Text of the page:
January 23rd, 2018:
Coming To A Field Near You!
Do you want to plant cover crops but can't due to the late season harvest of soy beans or corn silage? Then the Highboy inter-seeder could be the solution for you, this machine will be available in the County for planting cover crops in late harvested fields. If you are interested or would like more information please contact the District at 570-928-7057.
January 10th, 2018:
The district is now accepting Dirt & Gravel Applications (only Dirt & Gravel applications will be accepted). To be eligible for funding the applicant must be ESM certified, the proposed project must affect stream quality and be open to the public. The deadline for applications is April 20th, 2018. For more information contact Tori at 570-928-0108 or visit the Dirt & Gravel page.
January 8th, 2018:
Looking around this beautiful county, it's not hard to see that agriculture is an important industry here. Almost 30,000 acres of the county are farmland. Not only is agriculture essential for production of food, shelter, and clothing, but it is also very important to the environment and provides wildlife habitat as well. With farming being such important part of our lifestyle, it is very important to protect it.
The Sullivan County Ag Land Preservation Program, also called the Farmland Preservation Program, allows for the purchase of Ag easements on farms encouraging land owners to continue farming. Whena landowner sells an easement, the land must remain in farming in perpetuity and the owner gives up development rights of non-agricultural buidlings on the property. In Pennsylvania, the program has had great success. Nearly 550,000 acres of farmland across the state have preserved with 58 counties participating. This is great news for the the Ag community and environment. In Sullivan County, over 700 acres of farmland have been preserved.
If you are interested in participating in the program and would like more information, contact the conservation district at 570-928-7057. Applications will be accepted January through March each year.
January 8th, 2018:
Loyalsock Creek named PA River of the Year!
Home to outdoors enthusiasts in north central Pennsylvania, the Loyalsock Creek has been voted the 2018 Pennsylvania River of the Year.
“This annual honor highlights our state’s wealth of rivers and streams, and recognizes the core of dedicated folks who fight to protect them,” DCNR Secretary Cindy Adams Dunn noted.“Public awareness of the Loyalsock’s value will be increased and initiatives along the waterway river will be underscored. Both serve economic revitalization by enhancing access to the stream; increasing tourism; and providing additional land and water-based recreational opportunities for area residents and visitors alike."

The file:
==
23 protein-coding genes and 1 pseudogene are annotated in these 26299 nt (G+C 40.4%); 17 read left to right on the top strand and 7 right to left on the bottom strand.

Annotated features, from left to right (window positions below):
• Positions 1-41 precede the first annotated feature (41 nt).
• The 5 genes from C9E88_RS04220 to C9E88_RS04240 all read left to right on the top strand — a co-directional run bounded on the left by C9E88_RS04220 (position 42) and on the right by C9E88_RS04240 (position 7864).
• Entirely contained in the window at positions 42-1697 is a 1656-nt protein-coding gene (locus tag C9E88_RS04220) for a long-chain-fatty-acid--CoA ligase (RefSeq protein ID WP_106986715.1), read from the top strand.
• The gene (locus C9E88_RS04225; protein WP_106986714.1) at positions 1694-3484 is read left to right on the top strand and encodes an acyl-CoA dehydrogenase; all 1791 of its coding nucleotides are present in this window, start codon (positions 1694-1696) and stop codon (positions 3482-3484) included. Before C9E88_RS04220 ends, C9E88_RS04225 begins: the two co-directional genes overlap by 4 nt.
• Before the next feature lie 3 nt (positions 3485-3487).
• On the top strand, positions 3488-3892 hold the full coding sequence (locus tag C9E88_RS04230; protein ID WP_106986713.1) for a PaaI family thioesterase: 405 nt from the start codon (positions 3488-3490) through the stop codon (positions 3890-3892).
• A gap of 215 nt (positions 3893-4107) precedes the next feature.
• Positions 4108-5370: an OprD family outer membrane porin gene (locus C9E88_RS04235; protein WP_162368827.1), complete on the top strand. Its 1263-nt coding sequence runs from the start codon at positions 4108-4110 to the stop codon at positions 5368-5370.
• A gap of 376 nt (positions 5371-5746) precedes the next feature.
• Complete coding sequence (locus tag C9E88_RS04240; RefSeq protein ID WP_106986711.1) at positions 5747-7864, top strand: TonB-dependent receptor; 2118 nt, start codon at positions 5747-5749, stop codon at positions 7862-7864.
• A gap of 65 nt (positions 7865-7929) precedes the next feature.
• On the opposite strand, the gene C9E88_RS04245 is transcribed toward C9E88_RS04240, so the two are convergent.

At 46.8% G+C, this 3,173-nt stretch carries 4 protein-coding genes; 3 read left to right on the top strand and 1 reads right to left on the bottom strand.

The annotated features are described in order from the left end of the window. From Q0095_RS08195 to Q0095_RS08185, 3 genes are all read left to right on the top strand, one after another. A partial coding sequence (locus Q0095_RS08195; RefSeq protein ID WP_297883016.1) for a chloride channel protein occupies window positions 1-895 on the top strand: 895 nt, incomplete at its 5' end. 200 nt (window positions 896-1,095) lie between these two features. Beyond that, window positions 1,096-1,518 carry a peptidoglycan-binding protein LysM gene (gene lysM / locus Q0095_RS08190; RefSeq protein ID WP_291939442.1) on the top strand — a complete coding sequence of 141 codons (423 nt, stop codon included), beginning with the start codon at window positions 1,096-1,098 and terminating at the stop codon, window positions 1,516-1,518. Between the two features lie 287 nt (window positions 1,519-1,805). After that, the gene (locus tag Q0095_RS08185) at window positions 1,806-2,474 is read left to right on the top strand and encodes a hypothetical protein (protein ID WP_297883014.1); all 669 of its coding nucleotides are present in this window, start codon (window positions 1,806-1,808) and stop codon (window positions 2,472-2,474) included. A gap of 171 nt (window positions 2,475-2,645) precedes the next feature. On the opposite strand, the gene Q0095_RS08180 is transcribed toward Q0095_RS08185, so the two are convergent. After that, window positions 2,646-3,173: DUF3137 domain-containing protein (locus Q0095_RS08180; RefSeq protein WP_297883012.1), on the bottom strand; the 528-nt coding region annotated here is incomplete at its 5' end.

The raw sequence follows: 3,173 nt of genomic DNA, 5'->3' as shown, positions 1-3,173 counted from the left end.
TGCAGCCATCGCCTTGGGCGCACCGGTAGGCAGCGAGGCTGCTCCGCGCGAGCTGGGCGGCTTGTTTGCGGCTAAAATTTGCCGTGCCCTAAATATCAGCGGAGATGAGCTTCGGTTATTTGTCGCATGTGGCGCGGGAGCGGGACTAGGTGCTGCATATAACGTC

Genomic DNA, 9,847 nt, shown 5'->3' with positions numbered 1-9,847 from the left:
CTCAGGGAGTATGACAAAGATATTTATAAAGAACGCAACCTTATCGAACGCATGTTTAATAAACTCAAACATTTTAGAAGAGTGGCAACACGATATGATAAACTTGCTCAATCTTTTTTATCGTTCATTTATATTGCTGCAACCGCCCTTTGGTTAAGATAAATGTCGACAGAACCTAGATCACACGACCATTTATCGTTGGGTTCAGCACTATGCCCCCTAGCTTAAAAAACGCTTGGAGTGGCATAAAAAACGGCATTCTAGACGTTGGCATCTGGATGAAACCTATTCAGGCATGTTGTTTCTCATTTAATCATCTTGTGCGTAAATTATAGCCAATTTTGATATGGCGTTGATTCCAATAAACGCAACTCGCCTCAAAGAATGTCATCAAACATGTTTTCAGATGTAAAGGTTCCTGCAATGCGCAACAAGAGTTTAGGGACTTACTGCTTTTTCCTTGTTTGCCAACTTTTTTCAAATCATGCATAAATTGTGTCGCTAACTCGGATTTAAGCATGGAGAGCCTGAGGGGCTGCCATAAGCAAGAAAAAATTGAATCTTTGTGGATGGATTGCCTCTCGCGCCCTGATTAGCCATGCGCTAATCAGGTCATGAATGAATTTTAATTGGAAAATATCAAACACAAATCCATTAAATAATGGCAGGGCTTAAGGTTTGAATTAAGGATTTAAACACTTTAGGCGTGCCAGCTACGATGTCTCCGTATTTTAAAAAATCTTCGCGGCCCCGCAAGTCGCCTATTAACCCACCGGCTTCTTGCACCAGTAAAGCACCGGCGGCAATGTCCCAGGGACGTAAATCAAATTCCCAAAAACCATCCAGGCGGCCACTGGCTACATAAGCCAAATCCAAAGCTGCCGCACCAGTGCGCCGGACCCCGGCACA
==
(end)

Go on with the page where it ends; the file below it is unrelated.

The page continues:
As applicant for the honor, Middle Susquehanna RiverKeeper, will receive a $10,000 Leadership Grant to help fund year-long River of the Year activities.
“The Pennsylvania 2018 River of the Year competition truly showed the depth of the region’s ‘Loyalsock Love,’” said Middle Susquehanna RiverKeeper Association Executive Director Carol Parenzan. “We are grateful to those who voted and encouraged others to vote as well, and we thank our lead partner -- Loyalsock Creek Watershed Association -- for its unending commitment and unlimited loyalty to this precious waterway, flowing from the Endless Mountain region of Pennsylvania to the West Branch Susquehanna River."
December 8th, 2017:
PEST ALERT! The Spotted Lanternfly is an invasive species that has been discovered in Southern PA. This insect attacks and kills many hosts, up to 70 different species. Grapes, apples, hops, sugar maple and other important agricultural products, early detection is vital for the protection of Pennsylvania businesses and agriculture.
The Spotted Lanternfly adult is around 1 inch long with grey and black spots. The hind wings have patches of red and black with a white band. The legs and head are black, with the abdomen being yellow with black bands. Immature stages are black with white spots and evelp red as they grow.
Winter is the time to scrape and destroy egg masses. The Spotted Lanternfly lays egg masses, 30 to 50 eggs each, and covers them in a brown, mud-like substance (As Pictured Below). They can be found on tree trunks or any outdoor, flat surface (such as lawn furniture, stone, brick or vehicles). We encourage those in and around quarantined areas to be on the look-out for egg masses to scrape and destroy the viable eggs, to decrease the new population for the coming spring. Video: https://youtu.be/WoFp_MbDiE8. If you think you have found a Spotted Lanternfly collect the insect and place in a container. Then report it to 1-866-253-7189 or at firstname.lastname@example.org.
For more information contact us at 570-928-7057 or visit http://www.agriculture.pa.gov/…/spotted_…/Pages/default.aspx